- Predicted vs. Actual
- Residual vs. Actual
- Residual vs. Predicted
- Residuals histogram
Accuracy Over Time¶
For time-aware projects, Accuracy Over Time helps to visualize how predictions change over time. By default, the view shows predicted and actual vs. time values for the training and validation data of the most recent (first) backtest. This is the backtest model DataRobot uses to deploy and make predictions. (In other words, the model used to generate the error metric for the validation set.)
The visualization also has a time-aware Residuals tab that plots the difference between actual and predicted values. It helps to visualize whether there is an unexplained trend in your data that the model did not account for and how the model errors change over time.
The Stability tab provides an at-a-glance summary of how well a model performs on different backtests. It helps to measure performance and gives an indication of how long a model can be in production (how long it is "stable") before needing retraining. The values in the chart represent the validation scores for each backtest and the holdout.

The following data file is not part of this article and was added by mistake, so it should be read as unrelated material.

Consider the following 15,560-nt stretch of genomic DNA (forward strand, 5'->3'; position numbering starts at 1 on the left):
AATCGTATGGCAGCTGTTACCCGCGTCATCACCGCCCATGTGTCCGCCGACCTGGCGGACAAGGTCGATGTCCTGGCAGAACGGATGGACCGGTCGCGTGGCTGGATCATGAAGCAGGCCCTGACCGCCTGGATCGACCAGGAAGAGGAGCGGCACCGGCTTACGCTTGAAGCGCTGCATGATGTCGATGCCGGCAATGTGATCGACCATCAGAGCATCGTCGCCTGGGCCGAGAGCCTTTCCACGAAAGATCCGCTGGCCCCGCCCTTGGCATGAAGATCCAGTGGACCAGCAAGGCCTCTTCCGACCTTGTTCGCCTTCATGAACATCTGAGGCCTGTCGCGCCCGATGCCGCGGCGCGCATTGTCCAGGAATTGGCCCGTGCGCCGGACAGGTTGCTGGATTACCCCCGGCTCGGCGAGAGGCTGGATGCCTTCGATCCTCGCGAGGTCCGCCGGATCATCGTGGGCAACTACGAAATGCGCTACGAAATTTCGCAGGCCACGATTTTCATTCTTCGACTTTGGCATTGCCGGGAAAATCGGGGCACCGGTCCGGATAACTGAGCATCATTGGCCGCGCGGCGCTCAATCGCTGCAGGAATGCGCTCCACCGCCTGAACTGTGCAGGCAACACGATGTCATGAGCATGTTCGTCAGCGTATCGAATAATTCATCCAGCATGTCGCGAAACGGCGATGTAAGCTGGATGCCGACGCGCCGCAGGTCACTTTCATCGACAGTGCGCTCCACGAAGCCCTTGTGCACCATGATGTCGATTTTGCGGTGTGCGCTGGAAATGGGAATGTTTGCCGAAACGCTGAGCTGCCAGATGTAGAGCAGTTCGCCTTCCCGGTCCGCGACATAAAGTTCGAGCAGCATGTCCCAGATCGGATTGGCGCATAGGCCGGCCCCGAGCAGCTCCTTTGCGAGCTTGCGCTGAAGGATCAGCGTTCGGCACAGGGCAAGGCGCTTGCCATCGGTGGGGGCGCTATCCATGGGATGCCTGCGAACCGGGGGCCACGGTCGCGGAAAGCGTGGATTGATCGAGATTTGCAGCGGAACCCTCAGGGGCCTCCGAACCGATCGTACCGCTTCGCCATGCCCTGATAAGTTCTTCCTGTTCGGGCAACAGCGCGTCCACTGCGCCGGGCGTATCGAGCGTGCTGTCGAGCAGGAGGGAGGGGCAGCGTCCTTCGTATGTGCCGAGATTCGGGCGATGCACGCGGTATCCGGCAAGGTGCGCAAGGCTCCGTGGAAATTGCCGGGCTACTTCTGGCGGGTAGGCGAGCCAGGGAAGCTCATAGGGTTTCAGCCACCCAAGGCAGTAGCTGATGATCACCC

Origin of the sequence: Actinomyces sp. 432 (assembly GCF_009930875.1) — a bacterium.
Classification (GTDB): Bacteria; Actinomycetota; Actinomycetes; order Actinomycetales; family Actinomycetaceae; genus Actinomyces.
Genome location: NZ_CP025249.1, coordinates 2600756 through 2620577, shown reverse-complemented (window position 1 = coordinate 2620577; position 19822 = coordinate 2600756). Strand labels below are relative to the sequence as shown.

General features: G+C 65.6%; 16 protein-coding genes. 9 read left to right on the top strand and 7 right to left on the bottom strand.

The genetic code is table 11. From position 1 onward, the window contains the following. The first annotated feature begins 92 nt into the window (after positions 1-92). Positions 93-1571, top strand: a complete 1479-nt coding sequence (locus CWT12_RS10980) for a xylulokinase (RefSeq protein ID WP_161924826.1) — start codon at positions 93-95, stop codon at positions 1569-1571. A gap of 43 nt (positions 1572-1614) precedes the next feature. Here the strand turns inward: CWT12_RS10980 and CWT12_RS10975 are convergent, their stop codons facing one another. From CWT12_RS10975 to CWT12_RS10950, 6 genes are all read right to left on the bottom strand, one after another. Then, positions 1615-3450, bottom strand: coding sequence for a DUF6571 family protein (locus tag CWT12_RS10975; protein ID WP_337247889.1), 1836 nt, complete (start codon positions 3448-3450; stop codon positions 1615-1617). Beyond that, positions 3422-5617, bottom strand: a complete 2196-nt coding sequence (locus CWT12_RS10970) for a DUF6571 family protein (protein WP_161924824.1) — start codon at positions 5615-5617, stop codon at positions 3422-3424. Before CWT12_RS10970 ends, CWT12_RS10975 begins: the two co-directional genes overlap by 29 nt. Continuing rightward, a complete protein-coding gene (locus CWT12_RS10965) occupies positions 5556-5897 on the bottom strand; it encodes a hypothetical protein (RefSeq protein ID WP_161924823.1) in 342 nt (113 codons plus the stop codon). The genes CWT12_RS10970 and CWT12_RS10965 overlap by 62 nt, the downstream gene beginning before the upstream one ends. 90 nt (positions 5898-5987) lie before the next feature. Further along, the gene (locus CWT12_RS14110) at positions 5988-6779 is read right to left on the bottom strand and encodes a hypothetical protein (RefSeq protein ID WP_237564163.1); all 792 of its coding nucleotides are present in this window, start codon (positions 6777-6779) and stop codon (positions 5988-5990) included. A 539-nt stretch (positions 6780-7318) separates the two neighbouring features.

Train on new settings¶
Once the Leaderboard is populated, you can retrain an existing model to create a new Leaderboard model. To retrain a model:
- Select a model from the Leaderboard by clicking on it.
Change a model characteristic by clicking the pencil icon (). You can change either the feature list or training data.
a. Select a new feature list. You cannot change the feature list for the model prepared for deployment because it is a "frozen". (See the FAQ for a workaround to add feature lists.)
b. Change the sample size (non-time aware) or training period (if date/time partitioning was used). The resulting window depends on the partitioning method.
Click the pencil icon to change the sample size and optionally enforce a frozen run.
Click the pencil icon to change the training period size and optionally enforce a frozen run. While you can change the training range and sampling rate, you cannot change the duration of the validation partition once models have been built.
Consider retraining your model on the most recent data before final deployment.
The New Training Period box has multiple selectors, described in the table below:
|Frozen run toggle||Freeze the run ("freeze" parameter settings from a model’s early, smaller-sized run).|
|Training mode||Rerun the model using a different training period. Before setting this value, see the details of row count vs. duration and how they apply to different folds.|